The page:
One question investors sometimes ponder — do minimum volatility funds essentially just buy a bunch of consumer staples and utility companies? Am I better off just buying a sector fund that invests in only consumer staples stocks?

The MSCI Minimum Volatility Indexes, which the suite of iShares Min Vol ETFs seek to track, explicitly apply sector gates at +/- 5% relative to the sector weights in the underlying parent indexes at each rebalance.6 This constraint was purposely applied to help prevent unintended overweights to “safe haven” sectors. This sector-controlled approach makes minimum volatility attractive as a core position in a portfolio.

Sector Weights (%)

Bar chart that compares the sector weights between the S&P 500 Index, and the MSCI USA Minimum Volatility Index.

Source: BlackRock as of as of 12/31/2022.

Indexes are unmanaged and one cannot invest directly in an index. Past performance does not guarantee future results.

Bar chart that compares the sector weights between the S&P 500 Index, and the MSCI USA Minimum Volatility Index as of 12/31/22.

As highlighted in the chart above, minimum volatility tends to naturally overweight the utilities and consumer staples sectors; however, the sector caps play an important role in helping min vol seek to capture more upside on a relative basis, if equity markets rally.

Factors, such as minimum volatility, have historically provided enhanced returns and/or reduced risk. Sectors are a source of unrewarded, active risk in portfolios. We prefer investing in minimum volatility, rather than unintended sector bets.


Min vol has persistently lowered risk in portfolios when compared to the broad market. In fact, MSCI USA Minimum Volatility Index has had ~20% less volatility than the S&P 500 Index since inception.7 Investors can use minimum volatility strategies to provide ballast in their portfolios and allow them to stay invested during periods of market turmoil.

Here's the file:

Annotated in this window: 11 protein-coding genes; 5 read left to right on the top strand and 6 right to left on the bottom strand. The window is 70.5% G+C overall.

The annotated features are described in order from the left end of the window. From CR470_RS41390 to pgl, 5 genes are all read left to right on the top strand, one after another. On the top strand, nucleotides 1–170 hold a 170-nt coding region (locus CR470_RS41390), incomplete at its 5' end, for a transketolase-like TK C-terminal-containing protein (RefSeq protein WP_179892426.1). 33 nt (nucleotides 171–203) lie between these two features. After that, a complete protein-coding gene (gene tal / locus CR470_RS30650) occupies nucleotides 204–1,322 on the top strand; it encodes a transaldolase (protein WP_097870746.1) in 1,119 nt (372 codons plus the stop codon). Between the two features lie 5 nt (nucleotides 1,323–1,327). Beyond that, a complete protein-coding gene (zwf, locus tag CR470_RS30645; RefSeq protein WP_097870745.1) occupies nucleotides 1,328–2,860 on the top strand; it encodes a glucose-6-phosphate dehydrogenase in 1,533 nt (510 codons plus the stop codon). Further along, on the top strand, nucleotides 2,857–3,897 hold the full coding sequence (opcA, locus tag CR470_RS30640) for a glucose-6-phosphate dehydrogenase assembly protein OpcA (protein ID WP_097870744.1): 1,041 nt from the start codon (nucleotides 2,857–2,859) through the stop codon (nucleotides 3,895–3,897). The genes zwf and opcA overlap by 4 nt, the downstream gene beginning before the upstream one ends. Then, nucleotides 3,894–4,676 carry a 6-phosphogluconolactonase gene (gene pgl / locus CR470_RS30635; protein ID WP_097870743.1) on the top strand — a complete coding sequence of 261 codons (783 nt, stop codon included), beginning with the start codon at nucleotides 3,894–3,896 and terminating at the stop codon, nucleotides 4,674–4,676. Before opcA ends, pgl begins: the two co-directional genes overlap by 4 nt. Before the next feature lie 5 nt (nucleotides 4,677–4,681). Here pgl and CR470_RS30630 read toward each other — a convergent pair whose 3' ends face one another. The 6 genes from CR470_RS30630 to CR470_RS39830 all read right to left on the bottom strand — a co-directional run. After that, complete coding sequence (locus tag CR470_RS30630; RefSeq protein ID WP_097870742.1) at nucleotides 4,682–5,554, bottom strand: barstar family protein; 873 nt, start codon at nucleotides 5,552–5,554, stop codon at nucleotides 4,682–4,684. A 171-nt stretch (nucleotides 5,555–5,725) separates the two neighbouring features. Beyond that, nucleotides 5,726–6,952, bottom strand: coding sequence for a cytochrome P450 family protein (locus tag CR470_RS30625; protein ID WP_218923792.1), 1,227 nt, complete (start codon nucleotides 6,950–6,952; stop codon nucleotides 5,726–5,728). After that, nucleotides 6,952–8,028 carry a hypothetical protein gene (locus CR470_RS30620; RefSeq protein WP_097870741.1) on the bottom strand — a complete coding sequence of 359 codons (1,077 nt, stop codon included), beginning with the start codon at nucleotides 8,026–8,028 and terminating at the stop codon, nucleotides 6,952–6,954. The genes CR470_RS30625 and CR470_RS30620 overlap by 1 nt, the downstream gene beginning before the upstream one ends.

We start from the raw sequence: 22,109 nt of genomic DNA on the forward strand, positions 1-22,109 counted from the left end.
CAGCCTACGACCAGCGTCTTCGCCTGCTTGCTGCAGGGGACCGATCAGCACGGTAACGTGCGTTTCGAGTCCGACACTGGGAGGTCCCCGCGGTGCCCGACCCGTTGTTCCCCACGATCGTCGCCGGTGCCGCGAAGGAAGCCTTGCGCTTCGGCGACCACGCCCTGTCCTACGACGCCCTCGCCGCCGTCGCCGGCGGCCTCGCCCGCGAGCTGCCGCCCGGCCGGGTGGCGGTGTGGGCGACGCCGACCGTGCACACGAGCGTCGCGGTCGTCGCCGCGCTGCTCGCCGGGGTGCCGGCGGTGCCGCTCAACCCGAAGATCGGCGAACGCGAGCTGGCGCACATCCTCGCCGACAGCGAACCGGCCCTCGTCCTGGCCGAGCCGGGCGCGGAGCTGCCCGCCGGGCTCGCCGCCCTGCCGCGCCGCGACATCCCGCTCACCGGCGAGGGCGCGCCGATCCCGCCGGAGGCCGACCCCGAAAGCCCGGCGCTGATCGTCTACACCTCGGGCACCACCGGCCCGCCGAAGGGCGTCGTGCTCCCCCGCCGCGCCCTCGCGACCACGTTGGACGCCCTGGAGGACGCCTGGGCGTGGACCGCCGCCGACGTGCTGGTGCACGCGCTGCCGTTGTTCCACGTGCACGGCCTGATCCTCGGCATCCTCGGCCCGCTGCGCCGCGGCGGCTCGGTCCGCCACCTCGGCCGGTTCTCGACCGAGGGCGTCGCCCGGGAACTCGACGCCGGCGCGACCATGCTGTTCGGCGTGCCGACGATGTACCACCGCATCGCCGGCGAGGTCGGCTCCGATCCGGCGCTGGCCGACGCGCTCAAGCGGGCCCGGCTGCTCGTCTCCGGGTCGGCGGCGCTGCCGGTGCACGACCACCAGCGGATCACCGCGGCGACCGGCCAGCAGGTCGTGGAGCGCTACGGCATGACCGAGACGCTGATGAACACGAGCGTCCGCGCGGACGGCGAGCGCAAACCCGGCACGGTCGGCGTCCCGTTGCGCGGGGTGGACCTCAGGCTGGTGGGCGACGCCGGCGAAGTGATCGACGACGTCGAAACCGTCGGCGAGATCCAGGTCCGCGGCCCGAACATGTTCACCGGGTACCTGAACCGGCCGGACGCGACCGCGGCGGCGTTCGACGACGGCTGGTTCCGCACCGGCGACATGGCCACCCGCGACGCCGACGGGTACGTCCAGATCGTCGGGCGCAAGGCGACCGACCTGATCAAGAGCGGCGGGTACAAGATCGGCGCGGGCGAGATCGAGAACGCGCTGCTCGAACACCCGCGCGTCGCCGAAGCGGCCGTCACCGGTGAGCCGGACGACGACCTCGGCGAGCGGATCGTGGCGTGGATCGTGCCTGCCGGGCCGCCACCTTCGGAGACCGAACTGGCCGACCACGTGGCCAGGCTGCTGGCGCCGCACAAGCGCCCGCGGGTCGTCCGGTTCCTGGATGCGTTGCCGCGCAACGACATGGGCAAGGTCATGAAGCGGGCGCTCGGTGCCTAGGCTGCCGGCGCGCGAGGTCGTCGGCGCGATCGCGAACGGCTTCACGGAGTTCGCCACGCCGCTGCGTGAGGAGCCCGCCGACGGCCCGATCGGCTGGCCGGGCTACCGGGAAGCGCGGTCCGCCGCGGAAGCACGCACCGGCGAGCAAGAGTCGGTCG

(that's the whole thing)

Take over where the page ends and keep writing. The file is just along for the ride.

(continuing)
Historically, academic research has also found that less volatile stocks have outperformed their more volatile peers over time.8 Several theories have been posed to explain the historical outperformance. For example, many institutional investors have high return targets that they seek to reach. Some of these investors are structurally prohibited from using leverage in their portfolios. In order to reach their high return targets, they end up overweighting more volatile companies, hoping to capture more of the equity premium. This may have led to a persistent, systematic underweight to less volatile companies.

Another explanation could be that some investors seek stocks with the potential for a high payout. Sometimes referred to as the “lottery effect,” there may be groups of investors that are willing to overpay for these companies that have a small probability of generating high returns. Typically, these companies are riskier, more volatile securities. The preference for the potential of a large return, may have also led to a persistent underappreciation of less volatile stocks.


Asset allocation and staying fully invested in equity markets are often two key drivers of portfolio performance. But time and time again, we see many cases where even the most disciplined investors can abandon their plan when volatility rises, and markets sell off. We believe minimum volatility funds, such as the iShares MSCI USA Minimum Volatility Factor ETF (Ticker: USMV), the iShares MSCI EAFE Minimum Volatility Factor ETF (Ticker: EFAV), and the iShares MSCI Emerging Markets Minimum Volatility Factor ETF (Ticker: EEMV) may help investors stick with their long term plans and reach their financial goals.

There can be no assurance that performance will be enhanced or risk will be reduced for funds that seek to provide exposure to certain quantitative investment characteristics ("factors"). Exposure to such investment factors may detract from performance in some market environments, perhaps for extended periods. In such circumstances, a fund may seek to maintain exposure to the targeted investment factors and not adjust to target different factors, which could result in losses.

This is part 3 of an ongoing educational series on factor investing. Stay tuned for more upcoming content on each of the underlying factors.

Photo: Robert Hum, CAIA

Robert Hum, CAIA

US Head of Factor ETFs

Ken Baba, CFA

Factor Strategist


Kelly Gu

Factor Strategist